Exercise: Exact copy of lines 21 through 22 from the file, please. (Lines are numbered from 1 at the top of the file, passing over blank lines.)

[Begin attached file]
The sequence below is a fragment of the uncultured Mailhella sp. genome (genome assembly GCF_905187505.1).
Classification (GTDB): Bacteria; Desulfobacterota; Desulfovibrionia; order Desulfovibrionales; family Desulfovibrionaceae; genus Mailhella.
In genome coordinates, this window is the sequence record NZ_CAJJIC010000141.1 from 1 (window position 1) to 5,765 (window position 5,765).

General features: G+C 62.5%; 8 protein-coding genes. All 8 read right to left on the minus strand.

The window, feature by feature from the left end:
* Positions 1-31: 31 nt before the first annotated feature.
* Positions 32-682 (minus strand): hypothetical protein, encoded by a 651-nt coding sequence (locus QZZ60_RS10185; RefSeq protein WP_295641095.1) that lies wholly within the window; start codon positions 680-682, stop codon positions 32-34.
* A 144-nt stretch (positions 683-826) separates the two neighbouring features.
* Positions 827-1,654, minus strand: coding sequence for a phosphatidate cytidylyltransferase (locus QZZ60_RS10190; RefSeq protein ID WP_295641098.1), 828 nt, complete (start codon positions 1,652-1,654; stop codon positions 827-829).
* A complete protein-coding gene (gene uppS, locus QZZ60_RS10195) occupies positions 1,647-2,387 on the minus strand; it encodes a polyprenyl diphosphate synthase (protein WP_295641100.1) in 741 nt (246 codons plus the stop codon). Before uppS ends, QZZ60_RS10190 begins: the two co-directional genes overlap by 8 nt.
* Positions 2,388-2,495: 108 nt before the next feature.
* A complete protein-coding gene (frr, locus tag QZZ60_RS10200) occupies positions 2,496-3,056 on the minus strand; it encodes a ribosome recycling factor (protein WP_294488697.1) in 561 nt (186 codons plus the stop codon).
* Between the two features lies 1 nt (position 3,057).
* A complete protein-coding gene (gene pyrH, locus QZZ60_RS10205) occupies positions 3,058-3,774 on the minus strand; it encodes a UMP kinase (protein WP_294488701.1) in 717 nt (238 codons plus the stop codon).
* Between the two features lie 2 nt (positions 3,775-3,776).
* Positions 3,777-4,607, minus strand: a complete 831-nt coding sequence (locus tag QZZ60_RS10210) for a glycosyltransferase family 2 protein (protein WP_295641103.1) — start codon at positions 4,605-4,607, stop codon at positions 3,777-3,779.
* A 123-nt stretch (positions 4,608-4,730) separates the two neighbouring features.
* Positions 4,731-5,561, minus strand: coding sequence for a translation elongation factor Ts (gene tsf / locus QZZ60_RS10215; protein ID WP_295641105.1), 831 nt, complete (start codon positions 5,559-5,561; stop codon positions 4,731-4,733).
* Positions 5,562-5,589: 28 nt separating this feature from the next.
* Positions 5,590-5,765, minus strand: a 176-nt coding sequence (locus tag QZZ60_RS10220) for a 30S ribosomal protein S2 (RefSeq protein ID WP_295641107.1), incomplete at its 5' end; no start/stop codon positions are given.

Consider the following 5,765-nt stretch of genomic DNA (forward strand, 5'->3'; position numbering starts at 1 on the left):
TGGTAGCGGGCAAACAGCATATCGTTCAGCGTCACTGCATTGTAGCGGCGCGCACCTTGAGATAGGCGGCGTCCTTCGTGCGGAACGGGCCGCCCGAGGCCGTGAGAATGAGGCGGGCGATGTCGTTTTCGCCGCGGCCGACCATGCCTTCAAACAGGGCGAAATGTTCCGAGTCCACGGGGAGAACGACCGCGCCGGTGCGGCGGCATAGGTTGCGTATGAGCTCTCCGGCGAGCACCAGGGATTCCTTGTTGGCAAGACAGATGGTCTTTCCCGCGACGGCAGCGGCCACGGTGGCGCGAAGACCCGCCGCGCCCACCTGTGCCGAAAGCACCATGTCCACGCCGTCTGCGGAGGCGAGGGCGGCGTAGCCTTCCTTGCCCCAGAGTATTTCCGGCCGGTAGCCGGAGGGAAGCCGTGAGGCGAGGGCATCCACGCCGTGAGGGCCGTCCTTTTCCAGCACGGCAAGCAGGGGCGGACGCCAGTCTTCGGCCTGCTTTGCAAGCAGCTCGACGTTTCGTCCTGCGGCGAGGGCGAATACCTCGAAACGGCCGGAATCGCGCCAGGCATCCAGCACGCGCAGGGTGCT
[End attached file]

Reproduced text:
Consider the following 5,765-nt stretch of genomic DNA (forward strand, 5'->3'; position numbering starts at 1 on the left):
TGGTAGCGGGCAAACAGCATATCGTTCAGCGTCACTGCATTGTAGCGGCGCGCACCTTGAGATAGGCGGCGTCCTTCGTGCGGAACGGGCCGCCCGAGGCCGTGAGAATGAGGCGGGCGATGTCGTTTTCGCCGCGGCCGACCATGCCTTCAAACAGGGCGAAATGTTCCGAGTCCACGGGGAGAACGACCGCGCCGGTGCGGCGGCATAGGTTGCGTATGAGCTCTCCGGCGAGCACCAGGGATTCCTTGTTGGCAAGACAGATGGTCTTTCCCGCGACGGCAGCGGCCACGGTGGCGCGAAGACCCGCCGCGCCCACCTGTGCCGAAAGCACCATGTCCACGCCGTCTGCGGAGGCGAGGGCGGCGTAGCCTTCCTTGCCCCAGAGTATTTCCGGCCGGTAGCCGGAGGGAAGCCGTGAGGCGAGGGCATCCACGCCGTGAGGGCCGTCCTTTTCCAGCACGGCAAGCAGGGGCGGACGCCAGTCTTCGGCCTGCTTTGCAAGCAGCTCGACGTTTCGTCCTGCGGCGAGGGCGAATACCTCGAAACGGCCGGAATCGCGCCAGGCATCCAGCACGCGCAGGGTGCT